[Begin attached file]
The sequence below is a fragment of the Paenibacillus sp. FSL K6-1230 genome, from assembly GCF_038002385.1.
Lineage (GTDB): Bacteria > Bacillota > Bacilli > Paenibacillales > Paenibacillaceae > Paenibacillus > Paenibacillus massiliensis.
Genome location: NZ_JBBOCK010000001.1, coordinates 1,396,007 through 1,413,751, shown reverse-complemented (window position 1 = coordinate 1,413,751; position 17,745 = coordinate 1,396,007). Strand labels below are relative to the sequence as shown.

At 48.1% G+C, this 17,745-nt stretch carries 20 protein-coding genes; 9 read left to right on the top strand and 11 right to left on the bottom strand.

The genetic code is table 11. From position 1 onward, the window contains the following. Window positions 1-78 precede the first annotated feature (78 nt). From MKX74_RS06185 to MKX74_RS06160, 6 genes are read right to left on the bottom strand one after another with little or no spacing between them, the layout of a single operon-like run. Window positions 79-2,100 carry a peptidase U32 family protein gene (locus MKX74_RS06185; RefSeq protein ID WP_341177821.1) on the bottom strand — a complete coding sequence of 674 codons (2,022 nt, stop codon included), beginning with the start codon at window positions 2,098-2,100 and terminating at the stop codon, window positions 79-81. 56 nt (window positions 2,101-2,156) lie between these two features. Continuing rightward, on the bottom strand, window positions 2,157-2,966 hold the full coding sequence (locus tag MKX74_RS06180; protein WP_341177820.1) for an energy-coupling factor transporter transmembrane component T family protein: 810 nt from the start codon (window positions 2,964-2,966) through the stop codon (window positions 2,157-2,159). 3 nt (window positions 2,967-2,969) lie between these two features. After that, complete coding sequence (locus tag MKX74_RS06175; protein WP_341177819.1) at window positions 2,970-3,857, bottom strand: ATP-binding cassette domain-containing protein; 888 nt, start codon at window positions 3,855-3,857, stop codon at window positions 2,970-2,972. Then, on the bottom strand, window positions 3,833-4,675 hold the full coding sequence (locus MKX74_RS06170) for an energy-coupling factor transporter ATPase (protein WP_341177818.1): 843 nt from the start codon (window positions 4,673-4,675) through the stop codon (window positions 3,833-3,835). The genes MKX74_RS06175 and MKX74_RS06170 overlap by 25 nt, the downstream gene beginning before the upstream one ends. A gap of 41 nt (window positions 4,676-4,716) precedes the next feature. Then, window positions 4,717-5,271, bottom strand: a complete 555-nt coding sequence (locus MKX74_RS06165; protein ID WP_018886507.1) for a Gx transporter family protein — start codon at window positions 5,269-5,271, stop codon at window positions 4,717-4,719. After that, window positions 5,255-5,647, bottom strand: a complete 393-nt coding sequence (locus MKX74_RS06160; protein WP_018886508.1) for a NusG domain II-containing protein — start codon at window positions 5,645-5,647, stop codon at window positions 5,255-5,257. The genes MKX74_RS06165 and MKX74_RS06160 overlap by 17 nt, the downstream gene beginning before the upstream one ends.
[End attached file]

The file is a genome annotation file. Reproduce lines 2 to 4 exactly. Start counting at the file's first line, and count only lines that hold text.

Lineage (GTDB): Bacteria > Bacillota > Bacilli > Paenibacillales > Paenibacillaceae > Paenibacillus > Paenibacillus massiliensis.
Genome location: NZ_JBBOCK010000001.1, coordinates 1,396,007 through 1,413,751, shown reverse-complemented (window position 1 = coordinate 1,413,751; position 17,745 = coordinate 1,396,007). Strand labels below are relative to the sequence as shown.

At 48.1% G+C, this 17,745-nt stretch carries 20 protein-coding genes; 9 read left to right on the top strand and 11 right to left on the bottom strand.